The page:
How to setup Teleport to securely access your servers
This tutorial will explain why you should use Teleport instead of SSH to manage your servers and how to install it.
What is Teleport
Gravitational Teleport is a gateway for managing access to clusters of Linux servers via SSH or the Kubernetes API. It is intended to be used instead of traditional OpenSSH for organizations that need to:
- Secure their infrastructure and comply with security best-practices and regulatory requirements.
- Have complete visibility into activity happening across their infrastructure.
- Reduce the operational overhead of privileged access management across both traditional and cloud-native infrastructure.
Teleport aims to be a cloud-native SSH solution, i.e. it makes it natural to think of environments, not servers. Below is a list of the most popular Teleport features:
- Single SSH/Kubernetes access gateway for an entire organization.
- SSH certificate based authentication instead of static keys.
- Avoid key distribution and trust on first use issues by using auto-expiring keys signed by a cluster certificate authority (CA).
- Enforce 2nd factor authentication.
- Connect to clusters located behind firewalls without direct Internet access via SSH bastions.
- Collaboratively troubleshoot issues through session sharing.
- Discover online servers and Docker containers within a cluster with dynamic node labels.
- The ability to manage trust between teams, organizations and data centers.
- SSH/Kubernetes access into behind-firewall environments without any open ports.
- Role-based access control (RBAC) for SSH.
- A single tool (“pane of glass”) to manage RBAC for both SSH and Kubernetes.
- Audit log with session recording/replay.
- Kubernetes audit log, including the recording of interactive commands executed via
- The same workflows and ease of use that devs get with familiar
- Ability to run in “agentless” mode, i.e. most Teleport features are available on clusters with pre-existing SSH daemons, usually
Why use Teleport
|Node||Synonym to “server” or “computer”, something one can “SSH to”. A node must be running the |
|Certificate Authority (CA)||A pair of public/private keys Teleport uses to manage access. A CA can sign a public key of a user or node, establishing their cluster membership.|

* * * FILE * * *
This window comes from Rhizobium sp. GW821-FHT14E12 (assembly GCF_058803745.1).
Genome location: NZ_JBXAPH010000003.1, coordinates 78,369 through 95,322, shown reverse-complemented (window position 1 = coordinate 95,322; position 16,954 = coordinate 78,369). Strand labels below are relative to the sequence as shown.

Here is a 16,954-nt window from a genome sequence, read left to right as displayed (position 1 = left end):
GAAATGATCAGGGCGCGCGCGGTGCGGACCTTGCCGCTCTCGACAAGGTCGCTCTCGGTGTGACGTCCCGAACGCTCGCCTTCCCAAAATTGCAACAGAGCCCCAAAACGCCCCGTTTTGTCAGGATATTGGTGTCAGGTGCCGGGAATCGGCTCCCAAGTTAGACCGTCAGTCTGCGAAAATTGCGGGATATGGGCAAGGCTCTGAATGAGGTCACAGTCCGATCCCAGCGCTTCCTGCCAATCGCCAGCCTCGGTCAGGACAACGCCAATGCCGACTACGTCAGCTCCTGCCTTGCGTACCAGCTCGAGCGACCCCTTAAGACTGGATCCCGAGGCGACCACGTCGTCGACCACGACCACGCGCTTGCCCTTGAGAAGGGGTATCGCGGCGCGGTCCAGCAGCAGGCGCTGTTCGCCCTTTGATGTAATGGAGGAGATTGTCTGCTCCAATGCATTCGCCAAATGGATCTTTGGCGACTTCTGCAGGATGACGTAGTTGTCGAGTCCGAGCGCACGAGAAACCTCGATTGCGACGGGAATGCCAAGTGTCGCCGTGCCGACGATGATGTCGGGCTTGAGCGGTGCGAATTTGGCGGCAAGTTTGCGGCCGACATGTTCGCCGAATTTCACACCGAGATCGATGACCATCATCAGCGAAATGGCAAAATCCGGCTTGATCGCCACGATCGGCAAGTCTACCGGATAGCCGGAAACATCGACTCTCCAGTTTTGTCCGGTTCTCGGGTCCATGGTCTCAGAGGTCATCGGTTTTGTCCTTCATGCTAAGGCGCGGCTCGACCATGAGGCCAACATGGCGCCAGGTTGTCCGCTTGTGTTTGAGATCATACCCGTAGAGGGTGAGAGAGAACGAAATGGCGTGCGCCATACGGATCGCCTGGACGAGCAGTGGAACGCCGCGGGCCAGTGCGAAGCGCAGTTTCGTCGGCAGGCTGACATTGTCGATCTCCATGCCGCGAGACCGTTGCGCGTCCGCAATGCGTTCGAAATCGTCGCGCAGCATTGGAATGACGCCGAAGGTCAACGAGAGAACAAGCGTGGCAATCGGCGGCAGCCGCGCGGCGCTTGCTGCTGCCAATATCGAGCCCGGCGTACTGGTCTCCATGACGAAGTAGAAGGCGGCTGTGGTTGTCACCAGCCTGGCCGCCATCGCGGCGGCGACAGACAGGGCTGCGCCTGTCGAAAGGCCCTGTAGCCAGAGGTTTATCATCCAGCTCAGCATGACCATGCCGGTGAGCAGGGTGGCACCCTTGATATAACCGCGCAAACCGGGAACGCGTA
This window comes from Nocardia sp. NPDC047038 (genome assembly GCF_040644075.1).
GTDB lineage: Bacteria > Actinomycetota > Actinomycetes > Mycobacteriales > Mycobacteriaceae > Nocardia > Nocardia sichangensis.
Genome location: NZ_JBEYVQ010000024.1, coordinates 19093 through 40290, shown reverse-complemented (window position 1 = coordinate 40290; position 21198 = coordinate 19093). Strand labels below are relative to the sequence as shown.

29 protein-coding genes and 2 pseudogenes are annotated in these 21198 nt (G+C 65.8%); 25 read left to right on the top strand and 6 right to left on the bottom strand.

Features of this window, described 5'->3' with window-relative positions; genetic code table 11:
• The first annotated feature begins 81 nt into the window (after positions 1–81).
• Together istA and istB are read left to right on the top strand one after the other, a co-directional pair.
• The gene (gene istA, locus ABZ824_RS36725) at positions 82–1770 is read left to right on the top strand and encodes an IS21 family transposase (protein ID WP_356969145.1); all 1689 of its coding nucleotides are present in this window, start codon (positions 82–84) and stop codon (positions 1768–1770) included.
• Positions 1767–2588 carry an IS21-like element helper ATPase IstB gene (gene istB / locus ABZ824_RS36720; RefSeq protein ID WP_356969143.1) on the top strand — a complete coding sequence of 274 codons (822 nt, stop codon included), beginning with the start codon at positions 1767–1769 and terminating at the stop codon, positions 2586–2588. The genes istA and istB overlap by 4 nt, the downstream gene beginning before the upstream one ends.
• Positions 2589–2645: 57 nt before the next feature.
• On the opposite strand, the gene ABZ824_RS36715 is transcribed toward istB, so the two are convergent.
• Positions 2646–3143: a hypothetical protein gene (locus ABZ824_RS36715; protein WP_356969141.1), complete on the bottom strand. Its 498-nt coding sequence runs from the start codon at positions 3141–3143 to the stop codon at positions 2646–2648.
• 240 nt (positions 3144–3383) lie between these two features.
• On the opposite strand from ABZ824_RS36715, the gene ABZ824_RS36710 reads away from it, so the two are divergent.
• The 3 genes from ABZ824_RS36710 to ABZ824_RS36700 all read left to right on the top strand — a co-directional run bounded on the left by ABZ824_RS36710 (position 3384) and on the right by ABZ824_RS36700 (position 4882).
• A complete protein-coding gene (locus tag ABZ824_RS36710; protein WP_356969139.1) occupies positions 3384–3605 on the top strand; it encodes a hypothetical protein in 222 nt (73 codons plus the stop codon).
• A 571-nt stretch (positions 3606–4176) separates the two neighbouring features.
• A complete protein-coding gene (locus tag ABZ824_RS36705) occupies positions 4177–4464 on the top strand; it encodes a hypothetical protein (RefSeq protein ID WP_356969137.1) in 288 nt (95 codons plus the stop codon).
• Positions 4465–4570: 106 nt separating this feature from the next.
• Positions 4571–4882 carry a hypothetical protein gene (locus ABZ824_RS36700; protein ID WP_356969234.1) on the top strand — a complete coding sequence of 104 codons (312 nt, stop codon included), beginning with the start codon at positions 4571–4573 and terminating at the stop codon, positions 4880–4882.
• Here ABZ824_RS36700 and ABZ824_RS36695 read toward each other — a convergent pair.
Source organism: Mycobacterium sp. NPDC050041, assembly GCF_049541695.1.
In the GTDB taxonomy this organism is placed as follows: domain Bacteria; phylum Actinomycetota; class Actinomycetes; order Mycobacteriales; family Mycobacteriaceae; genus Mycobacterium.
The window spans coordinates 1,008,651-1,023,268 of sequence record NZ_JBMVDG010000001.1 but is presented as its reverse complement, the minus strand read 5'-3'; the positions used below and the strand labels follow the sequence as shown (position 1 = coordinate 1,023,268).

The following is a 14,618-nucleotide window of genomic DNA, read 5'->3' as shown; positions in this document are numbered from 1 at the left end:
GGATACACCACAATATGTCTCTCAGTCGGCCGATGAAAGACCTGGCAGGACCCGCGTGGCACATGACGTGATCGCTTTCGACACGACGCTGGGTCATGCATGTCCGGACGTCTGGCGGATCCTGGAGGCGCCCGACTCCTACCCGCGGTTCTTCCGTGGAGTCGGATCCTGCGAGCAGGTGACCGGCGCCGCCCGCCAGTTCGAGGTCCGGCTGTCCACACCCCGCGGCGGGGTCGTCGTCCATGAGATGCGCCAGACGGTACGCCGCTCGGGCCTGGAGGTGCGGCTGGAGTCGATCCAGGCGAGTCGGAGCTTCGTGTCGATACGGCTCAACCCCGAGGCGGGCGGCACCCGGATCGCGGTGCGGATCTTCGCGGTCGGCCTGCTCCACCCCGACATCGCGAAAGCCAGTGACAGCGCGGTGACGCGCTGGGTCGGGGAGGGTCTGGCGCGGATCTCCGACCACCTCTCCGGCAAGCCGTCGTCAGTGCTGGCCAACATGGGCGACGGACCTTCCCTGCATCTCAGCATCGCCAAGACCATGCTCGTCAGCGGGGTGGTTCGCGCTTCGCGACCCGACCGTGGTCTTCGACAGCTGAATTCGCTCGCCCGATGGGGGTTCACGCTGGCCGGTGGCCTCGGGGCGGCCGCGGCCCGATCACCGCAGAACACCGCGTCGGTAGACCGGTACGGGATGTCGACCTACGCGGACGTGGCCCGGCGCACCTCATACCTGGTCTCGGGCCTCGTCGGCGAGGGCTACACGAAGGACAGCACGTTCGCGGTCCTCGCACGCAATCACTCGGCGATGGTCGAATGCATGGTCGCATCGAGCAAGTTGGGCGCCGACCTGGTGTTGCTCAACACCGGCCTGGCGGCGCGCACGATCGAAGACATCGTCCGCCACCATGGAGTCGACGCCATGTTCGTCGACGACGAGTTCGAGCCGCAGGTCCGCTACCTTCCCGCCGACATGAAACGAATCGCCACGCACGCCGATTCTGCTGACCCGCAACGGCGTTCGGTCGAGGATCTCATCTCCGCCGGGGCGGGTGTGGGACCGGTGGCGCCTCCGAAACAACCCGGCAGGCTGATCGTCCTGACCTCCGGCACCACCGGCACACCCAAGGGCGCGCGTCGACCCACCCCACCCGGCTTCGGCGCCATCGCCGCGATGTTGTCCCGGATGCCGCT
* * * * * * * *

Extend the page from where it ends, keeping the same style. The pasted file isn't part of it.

|Teleport Cluster||A Teleport Auth Service contains two CAs. One is used to sign user keys and the other signs node keys. A collection of nodes connected to the same CA is called a “cluster”.|
|Cluster Name||Every Teleport cluster must have a name. If a name is not supplied via |
|Trusted Cluster||Teleport Auth Service can allow 3rd party users or nodes to connect if their public keys are signed by a trusted CA. A “trusted cluster” is a pair of public keys of the trusted CA. It can be configured via |
Get the software
To install, download the official binaries from the Teleport Downloads section and run:
$ tar -xzf teleport-v4.2.8-linux-amd64-bin.tar.gz $ sudo ./install
This will install
teleport but will not run it
Get SSL cert from Let’s Encrypt
This is used to secure the website connection.
Add Certbot PPA
You’ll need to add the Certbot PPA to your list of repositories. To do so, run the following commands on the command line on the machine:
sudo apt-get update sudo apt-get install software-properties-common sudo add-apt-repository universe sudo add-apt-repository ppa:certbot/certbot sudo apt-get update
Run this command on the command line on the machine to install Certbot.
sudo apt-get install certbot
Make sure the port 80 is not being used by any other application and then run
sudo certbot certonly --standalone
and answer the prompts that follow
The certs will be stored in
Test automatic renewal
The Certbot packages on your system come with a cron job or systemd timer that will renew your certificates automatically before they expire. You will not need to run Certbot again, unless you change your configuration. You can test automatic renewal for your certificates by running this command:
sudo certbot renew --dry-run
teteport data directory
Teleport stores data in
/var/lib/teleport. Make sure that regular/non-admin users do not have access to this folder on the Auth server.
sudo mkdir /var/lib/teleport
systemd unit file
systemd unit file to start the teleport daemon via the init system. This file should be saved at
[Unit] Description=Teleport SSH Service After=network.target [Service] Type=simple Restart=on-failure ExecStart=/usr/local/bin/teleport start --config=/etc/teleport.yaml --pid-file=/var/run/teleport.pid ExecReload=/bin/kill -HUP $MAINPID PIDFile=/run/teleport.pid [Install] WantedBy=multi-user.target
teleport can be run using default setting usign
teleport start. This is useful for demo or testing but not for
For this you can use get the default settings file from
teleport by running
teleport configure which dumps a sample configuration file in YAML format into standard output. Take this output and make changes as required.
Our teleport configuration
Sample configuration is located at https://gist.github.com/vairisingh/ed9028a2403bb2b328cc2ceee8becbf8
sudo ufw status sudo ufw allow ssh sudo ufw allow http sudo ufw allow 3022 sudo ufw allow 3023 sudo ufw allow 3024 sudo ufw allow 3025 sudo ufw allow 3026 sudo ufw allow 3080 sudo ufw enable sudo ufw status verbose
Use the following commands to start
sudo systemctl daemon-reload sudo systemctl enable teleport sudo systemctl start teleport # check whether teleport is running sudo systemctl status sudo systemctl status teleport journalctl -fu teleport